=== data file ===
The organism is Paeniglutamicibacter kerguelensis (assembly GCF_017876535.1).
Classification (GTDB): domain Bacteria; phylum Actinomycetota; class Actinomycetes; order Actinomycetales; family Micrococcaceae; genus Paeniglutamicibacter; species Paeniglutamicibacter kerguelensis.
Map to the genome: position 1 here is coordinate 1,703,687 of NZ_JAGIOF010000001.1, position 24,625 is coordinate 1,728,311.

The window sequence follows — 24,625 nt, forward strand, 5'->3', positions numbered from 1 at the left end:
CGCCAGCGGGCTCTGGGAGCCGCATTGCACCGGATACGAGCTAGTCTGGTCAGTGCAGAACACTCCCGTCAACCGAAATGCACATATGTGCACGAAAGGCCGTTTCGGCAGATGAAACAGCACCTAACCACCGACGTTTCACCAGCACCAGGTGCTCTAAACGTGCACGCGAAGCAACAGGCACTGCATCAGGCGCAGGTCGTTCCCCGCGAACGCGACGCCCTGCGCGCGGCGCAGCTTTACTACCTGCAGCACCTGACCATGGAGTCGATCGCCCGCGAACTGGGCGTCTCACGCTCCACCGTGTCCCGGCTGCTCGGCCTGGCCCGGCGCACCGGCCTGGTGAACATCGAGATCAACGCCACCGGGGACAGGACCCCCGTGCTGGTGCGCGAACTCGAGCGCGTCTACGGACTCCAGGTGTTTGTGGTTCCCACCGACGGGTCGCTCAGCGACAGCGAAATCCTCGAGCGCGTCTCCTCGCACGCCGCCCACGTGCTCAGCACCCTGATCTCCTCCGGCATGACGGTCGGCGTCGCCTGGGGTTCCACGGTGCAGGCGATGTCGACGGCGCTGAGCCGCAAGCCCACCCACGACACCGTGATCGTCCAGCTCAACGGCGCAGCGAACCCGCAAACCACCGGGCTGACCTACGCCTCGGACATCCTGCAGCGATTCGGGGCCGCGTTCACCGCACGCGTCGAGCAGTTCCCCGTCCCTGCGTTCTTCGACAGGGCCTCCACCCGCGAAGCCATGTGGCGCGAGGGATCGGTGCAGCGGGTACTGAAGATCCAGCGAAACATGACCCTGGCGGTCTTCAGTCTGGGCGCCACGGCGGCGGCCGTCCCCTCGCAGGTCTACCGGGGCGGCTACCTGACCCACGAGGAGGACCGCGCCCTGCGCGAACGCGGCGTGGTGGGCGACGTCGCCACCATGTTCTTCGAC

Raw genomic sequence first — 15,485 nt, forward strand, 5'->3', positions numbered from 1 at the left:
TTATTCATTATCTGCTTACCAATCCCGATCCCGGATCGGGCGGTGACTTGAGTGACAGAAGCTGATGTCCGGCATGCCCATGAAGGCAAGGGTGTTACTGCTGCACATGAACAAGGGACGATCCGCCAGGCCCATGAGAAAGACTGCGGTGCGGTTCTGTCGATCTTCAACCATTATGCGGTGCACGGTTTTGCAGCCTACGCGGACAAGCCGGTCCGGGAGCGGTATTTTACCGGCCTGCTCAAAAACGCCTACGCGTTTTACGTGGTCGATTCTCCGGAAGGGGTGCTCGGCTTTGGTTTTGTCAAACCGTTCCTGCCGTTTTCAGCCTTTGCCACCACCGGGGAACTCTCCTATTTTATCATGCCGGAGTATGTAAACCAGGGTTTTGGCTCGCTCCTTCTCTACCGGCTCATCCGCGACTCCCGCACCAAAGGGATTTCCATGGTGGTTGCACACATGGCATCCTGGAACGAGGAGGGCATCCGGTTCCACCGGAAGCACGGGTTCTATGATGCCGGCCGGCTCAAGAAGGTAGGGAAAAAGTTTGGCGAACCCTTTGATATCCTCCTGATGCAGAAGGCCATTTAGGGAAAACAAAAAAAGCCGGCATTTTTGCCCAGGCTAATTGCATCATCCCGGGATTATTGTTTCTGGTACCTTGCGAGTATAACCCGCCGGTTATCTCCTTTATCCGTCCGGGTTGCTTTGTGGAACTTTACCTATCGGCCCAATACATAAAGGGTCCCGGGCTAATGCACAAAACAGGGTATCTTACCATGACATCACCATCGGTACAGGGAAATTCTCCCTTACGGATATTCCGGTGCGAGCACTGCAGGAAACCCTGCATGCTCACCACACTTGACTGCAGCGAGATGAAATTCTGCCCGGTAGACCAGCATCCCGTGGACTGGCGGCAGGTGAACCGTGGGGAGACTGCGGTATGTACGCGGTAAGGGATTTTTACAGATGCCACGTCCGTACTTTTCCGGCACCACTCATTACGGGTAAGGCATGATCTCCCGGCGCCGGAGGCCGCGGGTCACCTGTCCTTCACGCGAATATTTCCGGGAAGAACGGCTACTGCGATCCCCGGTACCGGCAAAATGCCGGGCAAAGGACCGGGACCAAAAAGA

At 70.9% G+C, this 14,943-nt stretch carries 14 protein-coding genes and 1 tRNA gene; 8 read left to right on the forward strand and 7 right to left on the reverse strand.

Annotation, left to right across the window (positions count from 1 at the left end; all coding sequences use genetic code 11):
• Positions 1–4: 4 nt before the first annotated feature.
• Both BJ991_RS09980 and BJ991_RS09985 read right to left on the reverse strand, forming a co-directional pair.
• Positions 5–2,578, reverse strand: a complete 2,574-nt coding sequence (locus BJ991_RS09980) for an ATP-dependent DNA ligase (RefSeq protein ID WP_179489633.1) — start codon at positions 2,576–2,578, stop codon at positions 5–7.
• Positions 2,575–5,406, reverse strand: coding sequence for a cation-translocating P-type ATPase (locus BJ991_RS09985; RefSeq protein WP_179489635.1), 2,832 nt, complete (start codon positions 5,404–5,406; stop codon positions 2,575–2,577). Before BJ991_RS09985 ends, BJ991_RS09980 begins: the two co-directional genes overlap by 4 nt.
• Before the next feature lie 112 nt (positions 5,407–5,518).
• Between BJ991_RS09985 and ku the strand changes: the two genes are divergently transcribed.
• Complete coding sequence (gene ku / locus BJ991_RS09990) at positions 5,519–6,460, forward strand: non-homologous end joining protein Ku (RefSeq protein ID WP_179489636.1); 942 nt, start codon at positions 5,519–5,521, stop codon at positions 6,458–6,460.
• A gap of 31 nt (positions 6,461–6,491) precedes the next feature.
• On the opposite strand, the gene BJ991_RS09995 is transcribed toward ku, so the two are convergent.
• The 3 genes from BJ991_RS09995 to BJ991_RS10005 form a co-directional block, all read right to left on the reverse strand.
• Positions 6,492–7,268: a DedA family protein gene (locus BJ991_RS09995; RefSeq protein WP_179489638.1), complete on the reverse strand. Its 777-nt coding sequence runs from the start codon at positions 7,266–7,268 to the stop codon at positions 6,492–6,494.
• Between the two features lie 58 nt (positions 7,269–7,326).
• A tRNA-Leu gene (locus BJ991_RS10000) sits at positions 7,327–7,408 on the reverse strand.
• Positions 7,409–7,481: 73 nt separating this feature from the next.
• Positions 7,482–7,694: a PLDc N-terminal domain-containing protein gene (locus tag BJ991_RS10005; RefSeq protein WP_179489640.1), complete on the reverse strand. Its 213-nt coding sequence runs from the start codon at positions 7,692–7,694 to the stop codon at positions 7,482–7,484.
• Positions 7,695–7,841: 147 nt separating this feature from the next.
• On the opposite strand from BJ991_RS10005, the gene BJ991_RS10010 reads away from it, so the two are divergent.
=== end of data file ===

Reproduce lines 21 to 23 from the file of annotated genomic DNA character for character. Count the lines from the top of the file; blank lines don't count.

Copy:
• Between the two features lie 58 nt (positions 7,269–7,326).
• A tRNA-Leu gene (locus BJ991_RS10000) sits at positions 7,327–7,408 on the reverse strand.
• Positions 7,409–7,481: 73 nt separating this feature from the next.